Sometimes we’ve had an overwhelming sense that we’ve lost something but, when pressed, can’t describe exactly what it was. We’ve come to the slow realization that it’s possible to lose things we’ve never had.
We’ve lost friends because we moved or they moved or because we said something mean or because their parents didn’t want them playing with us because we were Mormons. I lost touch with my best friend Ashley when we left Florida.
In high school, Jonny lost control of the car and totaled it.
When he was five, we lost Mark at a truck stop in Tennessee. We were all the way to Arkansas by the time we realized that one of us was missing. While we were gone, the man behind the counter gave him a candy bar and a Coke and let him help pump gas. Mark remembers that as one of the best days of his life.
Sometimes growing up in a big family, it was easy to feel lost in the shuffle. Other times, though, we found comfort in being absorbed by the collective body. For example, when my father wanted to know: “Heavens to Betsy, which one of you got into the asbestos insulation in the attic?” No one said a word or ratted anyone out. The truth was, we all played in it together. The truth was, we didn’t know what that fluffy stuff was when we jumped and rolled around in it.
We all, sooner or later, lost our vision. Then we lost our glasses and our contact lenses.
Some of us lost our virginity on our wedding day. I’m not sure what the exact number is.
My father lost faith briefly in college. And maybe it’s related, but all three of the boys lost faith at one time or another. The girls, though, we are unwavering.
We’ve lost ourselves in our work, our love lives, school. We’ve lost focus. We’ve lost homework assignments. Some of us have lost our patience and our tempers pretty easily. We get that from our father.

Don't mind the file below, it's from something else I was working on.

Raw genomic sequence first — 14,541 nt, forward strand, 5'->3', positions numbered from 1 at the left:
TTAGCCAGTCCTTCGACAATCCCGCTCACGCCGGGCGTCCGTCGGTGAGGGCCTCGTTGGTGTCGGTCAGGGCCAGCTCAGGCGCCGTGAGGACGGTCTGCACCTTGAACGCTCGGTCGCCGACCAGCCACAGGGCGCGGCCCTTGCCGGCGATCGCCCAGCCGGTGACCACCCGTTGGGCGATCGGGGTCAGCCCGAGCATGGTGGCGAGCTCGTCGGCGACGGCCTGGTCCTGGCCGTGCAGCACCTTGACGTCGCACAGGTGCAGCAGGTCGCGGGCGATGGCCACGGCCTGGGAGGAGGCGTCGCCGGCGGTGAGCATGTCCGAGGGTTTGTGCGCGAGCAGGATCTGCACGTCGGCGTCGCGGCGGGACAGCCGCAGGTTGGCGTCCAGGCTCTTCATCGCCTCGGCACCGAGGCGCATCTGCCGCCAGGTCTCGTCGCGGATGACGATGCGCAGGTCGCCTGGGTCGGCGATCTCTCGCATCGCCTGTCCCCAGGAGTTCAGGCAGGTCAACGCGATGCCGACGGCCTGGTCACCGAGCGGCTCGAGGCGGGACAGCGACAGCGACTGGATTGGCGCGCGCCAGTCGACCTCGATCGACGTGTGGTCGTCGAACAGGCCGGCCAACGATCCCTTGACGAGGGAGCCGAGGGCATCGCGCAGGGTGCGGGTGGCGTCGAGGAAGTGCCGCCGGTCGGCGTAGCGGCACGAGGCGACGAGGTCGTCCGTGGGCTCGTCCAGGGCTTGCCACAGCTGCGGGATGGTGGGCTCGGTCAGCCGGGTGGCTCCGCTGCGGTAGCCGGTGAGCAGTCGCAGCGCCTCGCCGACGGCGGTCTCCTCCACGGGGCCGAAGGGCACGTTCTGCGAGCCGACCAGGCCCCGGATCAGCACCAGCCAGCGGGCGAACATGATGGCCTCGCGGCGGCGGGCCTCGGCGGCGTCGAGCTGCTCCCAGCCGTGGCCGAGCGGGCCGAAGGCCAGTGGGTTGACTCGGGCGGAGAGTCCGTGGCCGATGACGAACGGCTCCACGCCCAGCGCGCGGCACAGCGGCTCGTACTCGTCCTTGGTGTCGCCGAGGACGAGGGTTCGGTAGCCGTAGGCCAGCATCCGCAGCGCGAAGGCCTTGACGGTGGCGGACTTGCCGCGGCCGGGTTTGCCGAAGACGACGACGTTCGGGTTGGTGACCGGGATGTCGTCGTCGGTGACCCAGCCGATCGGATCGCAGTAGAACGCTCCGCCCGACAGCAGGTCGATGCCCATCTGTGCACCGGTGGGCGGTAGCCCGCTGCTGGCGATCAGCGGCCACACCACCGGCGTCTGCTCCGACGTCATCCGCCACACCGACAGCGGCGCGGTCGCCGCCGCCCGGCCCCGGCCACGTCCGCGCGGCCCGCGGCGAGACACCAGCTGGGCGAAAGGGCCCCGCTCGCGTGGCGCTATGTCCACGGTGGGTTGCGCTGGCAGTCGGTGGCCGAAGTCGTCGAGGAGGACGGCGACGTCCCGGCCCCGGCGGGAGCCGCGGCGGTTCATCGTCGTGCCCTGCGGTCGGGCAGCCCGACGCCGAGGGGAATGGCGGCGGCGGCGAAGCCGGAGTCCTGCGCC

My father has lost brain mass. His cerebral cortex is shrinking—he’s lost tissue, nerve cells, synapses. In other words, he’s losing his marbles. He lost his sense of independence when they took away his driver’s license. He admits, in moments of clarity, to feeling lost, confused, depressed. But then, a few minutes later, he forgets and all those bad feelings disappear again. I wonder whether there is a space, a locked room, somewhere in his brain where all those memories are kept or whether they are just gone. He has forgotten what year he was born, how many children he has, the names of his brothers and sisters. When I call him on the phone, I say, “Hello, Dad. It’s Lisa. Your youngest daughter.” He doesn’t recognize my voice anymore.
We’ve had to grieve the loss of our father before we’ve lost him.
But my father has a tenderness to him now that he never had before. He comes up behind my mother and surprises her with kisses on the back of her neck. He says, “You are the most beautiful woman I have ever seen. Are we married?” He follows her around the house, wants to be near her all the time. He has lost the need to get ahead.
Sometimes we think we’ve lost things, only to find them again, or to realize that they were never missing in the first place. We’ve probably lost things and never even noticed they were gone. We have wondered: Do we only lose things if we realize they are missing? The meanings of all these things are sometimes lost on us.
We lost our cherry tree in the backyard several years ago. We thought it looked fine—it was still flowering and bearing fruit—but my father chopped it down and showed us the rot on the inside of the trunk. He said we were going to lose it sooner or later anyway, may as well cut our losses and make room to plant something else.